Church and State: Mixing Oil and Water

I hate social science 2. I hate studying world political history, moreso about leviathans, revolutionists, conflicts of church and state and philosophers. In other words, I hate politics and everything that has to do with it. I usually tell myself “Who cares about these stuff anyway?”. As an individual, I do not see the relevance of the subject to my life. As long as I get to do what I want to do, I am happy and satisfied.

But four years after taking up the subject, the young, immature, and careless version of myself have grown and suddenly became very much aware of Philipine politics, and occasionally, world politics. Specifically, the role of the church in the state.

The legitimacy of choosing the best person to spearhead the Philippines as President stopped at the first election of Ferdinand Marcos on 1966. Previous heads-of-state upto Marcos have been elected due to their smart and service-oriented leadership. But because of the sudden change of approach by Marcos, he has awakened a sleeping giant that was eagerly waiting to run over matters of state: the church.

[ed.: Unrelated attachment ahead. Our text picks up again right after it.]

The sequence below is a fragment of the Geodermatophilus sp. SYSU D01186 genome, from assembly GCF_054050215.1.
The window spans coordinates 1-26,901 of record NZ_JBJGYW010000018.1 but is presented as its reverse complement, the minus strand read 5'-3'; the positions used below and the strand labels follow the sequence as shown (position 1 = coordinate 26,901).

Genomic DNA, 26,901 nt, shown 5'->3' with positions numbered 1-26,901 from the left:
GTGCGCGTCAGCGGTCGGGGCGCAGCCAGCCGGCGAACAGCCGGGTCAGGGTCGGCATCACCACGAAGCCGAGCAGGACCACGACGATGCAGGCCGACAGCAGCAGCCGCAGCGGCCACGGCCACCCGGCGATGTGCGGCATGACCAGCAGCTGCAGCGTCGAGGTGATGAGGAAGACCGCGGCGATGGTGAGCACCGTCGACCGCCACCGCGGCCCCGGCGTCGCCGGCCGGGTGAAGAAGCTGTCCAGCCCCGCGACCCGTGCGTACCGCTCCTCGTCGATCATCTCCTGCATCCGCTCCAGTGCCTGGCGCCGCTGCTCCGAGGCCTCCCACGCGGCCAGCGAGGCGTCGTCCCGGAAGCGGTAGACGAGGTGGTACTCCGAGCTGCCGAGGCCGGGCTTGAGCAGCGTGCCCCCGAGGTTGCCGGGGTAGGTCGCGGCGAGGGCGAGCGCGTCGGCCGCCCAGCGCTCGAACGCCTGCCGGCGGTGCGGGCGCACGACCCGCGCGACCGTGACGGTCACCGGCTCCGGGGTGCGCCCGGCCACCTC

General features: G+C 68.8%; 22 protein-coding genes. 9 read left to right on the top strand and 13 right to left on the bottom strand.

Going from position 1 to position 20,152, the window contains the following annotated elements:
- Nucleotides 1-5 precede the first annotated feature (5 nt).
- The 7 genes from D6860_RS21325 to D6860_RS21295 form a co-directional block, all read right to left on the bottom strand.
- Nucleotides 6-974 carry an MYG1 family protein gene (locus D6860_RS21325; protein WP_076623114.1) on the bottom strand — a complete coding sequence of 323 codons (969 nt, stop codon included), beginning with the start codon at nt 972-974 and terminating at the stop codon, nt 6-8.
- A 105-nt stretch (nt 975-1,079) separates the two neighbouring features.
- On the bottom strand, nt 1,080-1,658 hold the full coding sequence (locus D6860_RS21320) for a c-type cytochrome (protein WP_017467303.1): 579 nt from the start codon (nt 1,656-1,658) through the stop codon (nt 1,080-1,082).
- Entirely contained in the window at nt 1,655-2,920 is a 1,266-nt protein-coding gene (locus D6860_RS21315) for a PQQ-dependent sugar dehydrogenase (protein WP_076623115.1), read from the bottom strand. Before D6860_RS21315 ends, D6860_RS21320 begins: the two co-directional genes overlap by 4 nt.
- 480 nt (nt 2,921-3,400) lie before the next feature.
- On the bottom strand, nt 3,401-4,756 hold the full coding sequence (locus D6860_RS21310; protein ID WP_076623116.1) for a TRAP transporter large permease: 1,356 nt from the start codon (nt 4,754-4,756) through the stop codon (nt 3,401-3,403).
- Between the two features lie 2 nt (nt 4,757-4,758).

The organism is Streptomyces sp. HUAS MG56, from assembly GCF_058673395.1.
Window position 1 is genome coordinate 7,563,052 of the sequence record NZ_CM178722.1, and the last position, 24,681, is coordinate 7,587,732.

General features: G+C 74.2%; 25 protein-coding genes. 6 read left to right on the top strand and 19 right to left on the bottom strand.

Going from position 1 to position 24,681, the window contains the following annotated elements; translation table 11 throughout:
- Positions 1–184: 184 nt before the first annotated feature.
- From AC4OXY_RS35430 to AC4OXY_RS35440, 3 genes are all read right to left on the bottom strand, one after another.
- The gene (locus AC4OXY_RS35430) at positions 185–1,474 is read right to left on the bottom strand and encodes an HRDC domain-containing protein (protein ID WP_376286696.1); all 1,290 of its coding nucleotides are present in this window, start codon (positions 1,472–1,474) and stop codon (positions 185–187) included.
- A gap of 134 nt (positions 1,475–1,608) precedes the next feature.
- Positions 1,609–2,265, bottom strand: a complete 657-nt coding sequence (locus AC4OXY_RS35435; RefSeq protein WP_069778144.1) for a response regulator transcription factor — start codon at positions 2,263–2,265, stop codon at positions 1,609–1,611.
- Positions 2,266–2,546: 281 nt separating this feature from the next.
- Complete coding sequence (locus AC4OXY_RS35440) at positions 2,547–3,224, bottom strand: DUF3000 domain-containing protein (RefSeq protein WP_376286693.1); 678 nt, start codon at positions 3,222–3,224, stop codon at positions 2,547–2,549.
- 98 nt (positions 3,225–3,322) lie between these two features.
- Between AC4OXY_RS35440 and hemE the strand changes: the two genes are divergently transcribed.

From the downfall of Marcosand martial law on 1986, the church has greatly influenced the decision on who would sit on the Presidential chair. It has been the practice of Filipinos that whenever the church has something to say, we should abide and listen.

We take for example the time when then President Corazon Aquino was plumetted into the country’s top post. Though the revolution was sparked by the desire of people to stop the dictatorial rule of Marcos, the church (led by Manila Archbishop, Cardinal Sin) had one of the loudest voices among those who spat out their disgust over the administration. And being victorious quite encouraged the church, with its vast number of followers behind it, to have their own opinion over almost all issues to be decided by the state.